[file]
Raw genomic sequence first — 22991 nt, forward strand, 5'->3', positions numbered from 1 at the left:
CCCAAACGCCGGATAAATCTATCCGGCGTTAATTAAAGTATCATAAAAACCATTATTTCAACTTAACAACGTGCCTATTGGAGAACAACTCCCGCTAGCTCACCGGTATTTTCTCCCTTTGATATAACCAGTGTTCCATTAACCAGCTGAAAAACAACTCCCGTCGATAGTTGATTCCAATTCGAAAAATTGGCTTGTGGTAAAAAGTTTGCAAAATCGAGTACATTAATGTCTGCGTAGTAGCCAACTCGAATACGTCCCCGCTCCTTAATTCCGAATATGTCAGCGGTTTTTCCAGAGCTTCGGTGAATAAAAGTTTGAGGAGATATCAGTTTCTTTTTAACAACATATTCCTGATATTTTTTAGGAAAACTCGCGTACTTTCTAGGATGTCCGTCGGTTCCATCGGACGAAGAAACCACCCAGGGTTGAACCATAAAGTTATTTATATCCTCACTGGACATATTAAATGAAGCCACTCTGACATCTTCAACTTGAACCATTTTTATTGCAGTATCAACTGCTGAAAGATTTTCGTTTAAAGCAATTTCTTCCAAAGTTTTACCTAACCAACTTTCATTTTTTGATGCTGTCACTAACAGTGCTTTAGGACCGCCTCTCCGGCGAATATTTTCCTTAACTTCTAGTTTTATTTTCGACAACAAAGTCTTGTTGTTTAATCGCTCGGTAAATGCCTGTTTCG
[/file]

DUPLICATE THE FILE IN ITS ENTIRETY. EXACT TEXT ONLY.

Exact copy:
Raw genomic sequence first — 22991 nt, forward strand, 5'->3', positions numbered from 1 at the left:
CCCAAACGCCGGATAAATCTATCCGGCGTTAATTAAAGTATCATAAAAACCATTATTTCAACTTAACAACGTGCCTATTGGAGAACAACTCCCGCTAGCTCACCGGTATTTTCTCCCTTTGATATAACCAGTGTTCCATTAACCAGCTGAAAAACAACTCCCGTCGATAGTTGATTCCAATTCGAAAAATTGGCTTGTGGTAAAAAGTTTGCAAAATCGAGTACATTAATGTCTGCGTAGTAGCCAACTCGAATACGTCCCCGCTCCTTAATTCCGAATATGTCAGCGGTTTTTCCAGAGCTTCGGTGAATAAAAGTTTGAGGAGATATCAGTTTCTTTTTAACAACATATTCCTGATATTTTTTAGGAAAACTCGCGTACTTTCTAGGATGTCCGTCGGTTCCATCGGACGAAGAAACCACCCAGGGTTGAACCATAAAGTTATTTATATCCTCACTGGACATATTAAATGAAGCCACTCTGACATCTTCAACTTGAACCATTTTTATTGCAGTATCAACTGCTGAAAGATTTTCGTTTAAAGCAATTTCTTCCAAAGTTTTACCTAACCAACTTTCATTTTTTGATGCTGTCACTAACAGTGCTTTAGGACCGCCTCTCCGGCGAATATTTTCCTTAACTTCTAGTTTTATTTTCGACAACAAAGTCTTGTTGTTTAATCGCTCGGTAAATGCCTGTTTCG